Website T&Cs Q&A
To what extent am I protected by the website terms and conditions in the event that someone posts something illegal on my site?
This is not an easy question to answer in a few paragraphs. However, I'll try.
The default position under English law is that a website owner is the publisher of all the material on his or her website, including users' posts and other user content. So, the website owner may be liable for defamation, copyright infringement, etc in respect of user content in the same way that a paper-and-ink publisher may be liable for the contents of its books and magazines.
Subject to the comments below, terms and conditions will not usually be able to affect the legal position - the nexus of legal rights and obligations - between a website owner and a third party who does not use the website. So, you cannot use your website T&Cs to simply exclude all liability in relation to user content. However, terms and conditions may (as our template does) include warranties and indemnities from users that in principle allow an operator to recover losses from a guilty user if there is a third party claim. In practice recovery may not be practicable, for example because the user is impecunious or inaccessible or the size of the loss does not justify a secondary claim.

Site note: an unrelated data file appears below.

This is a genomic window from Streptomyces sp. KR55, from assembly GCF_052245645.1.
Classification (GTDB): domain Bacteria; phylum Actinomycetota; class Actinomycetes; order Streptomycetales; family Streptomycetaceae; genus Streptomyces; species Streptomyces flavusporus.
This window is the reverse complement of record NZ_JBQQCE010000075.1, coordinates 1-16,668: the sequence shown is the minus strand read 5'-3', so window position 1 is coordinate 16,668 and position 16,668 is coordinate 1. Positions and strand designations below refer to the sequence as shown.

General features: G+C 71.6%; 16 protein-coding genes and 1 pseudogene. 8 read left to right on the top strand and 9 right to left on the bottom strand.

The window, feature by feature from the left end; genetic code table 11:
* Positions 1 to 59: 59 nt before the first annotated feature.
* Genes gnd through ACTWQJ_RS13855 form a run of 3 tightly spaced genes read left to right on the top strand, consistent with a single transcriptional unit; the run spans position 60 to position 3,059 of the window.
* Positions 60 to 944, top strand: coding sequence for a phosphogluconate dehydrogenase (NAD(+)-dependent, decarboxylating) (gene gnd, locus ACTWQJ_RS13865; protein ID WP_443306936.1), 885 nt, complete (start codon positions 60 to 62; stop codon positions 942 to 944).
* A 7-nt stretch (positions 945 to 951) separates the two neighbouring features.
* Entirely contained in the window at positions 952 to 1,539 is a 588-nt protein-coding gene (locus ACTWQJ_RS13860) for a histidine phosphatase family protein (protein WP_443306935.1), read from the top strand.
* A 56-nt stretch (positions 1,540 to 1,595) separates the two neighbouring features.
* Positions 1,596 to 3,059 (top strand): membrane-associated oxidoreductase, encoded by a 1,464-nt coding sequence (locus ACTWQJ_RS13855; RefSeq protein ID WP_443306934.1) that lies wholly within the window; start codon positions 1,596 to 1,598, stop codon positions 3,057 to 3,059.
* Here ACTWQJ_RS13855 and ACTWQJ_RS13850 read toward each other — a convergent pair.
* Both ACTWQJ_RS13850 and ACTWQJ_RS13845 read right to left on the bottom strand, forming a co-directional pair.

The harshness of the basic liability principle is mitigated by special defences under the UK's Ecommerce Regulations (derived from the EU's Ecommerce Directive). These defences may protect a website operator who is acting merely as a host of illegal material from "pecuniary remedies" and "criminal sanctions".
There are restrictions on the availability of the defence. Notably, the hosting defence is however only be available where the person who posts the illegal content is not acting under the authority of the website owner. Accordingly, website terms should make it clear that users are not authorised to post problematic content. So, another way that website terms and conditions can help is by facilitating a defence under the Ecommerce Regulations.
In relation to libel, they may also facilitate a defence under Section 1 of the Defamation Act 1996.
Disclaimer: this is a very brief account of a complex subject, and should not be relied upon in place of proper research and where appropriate professional advice. The extent to which any particular set of terms and conditions will give these protections to any particular website will depend very much on the particular circumstances.
- discourage users from posting unlawful content in the first place
- give operators a possibility of claiming losses arising out of a third party claim from the user who posted the unlawful content
- facilitate defences under the Ecommerce Regulations and Defamation Act
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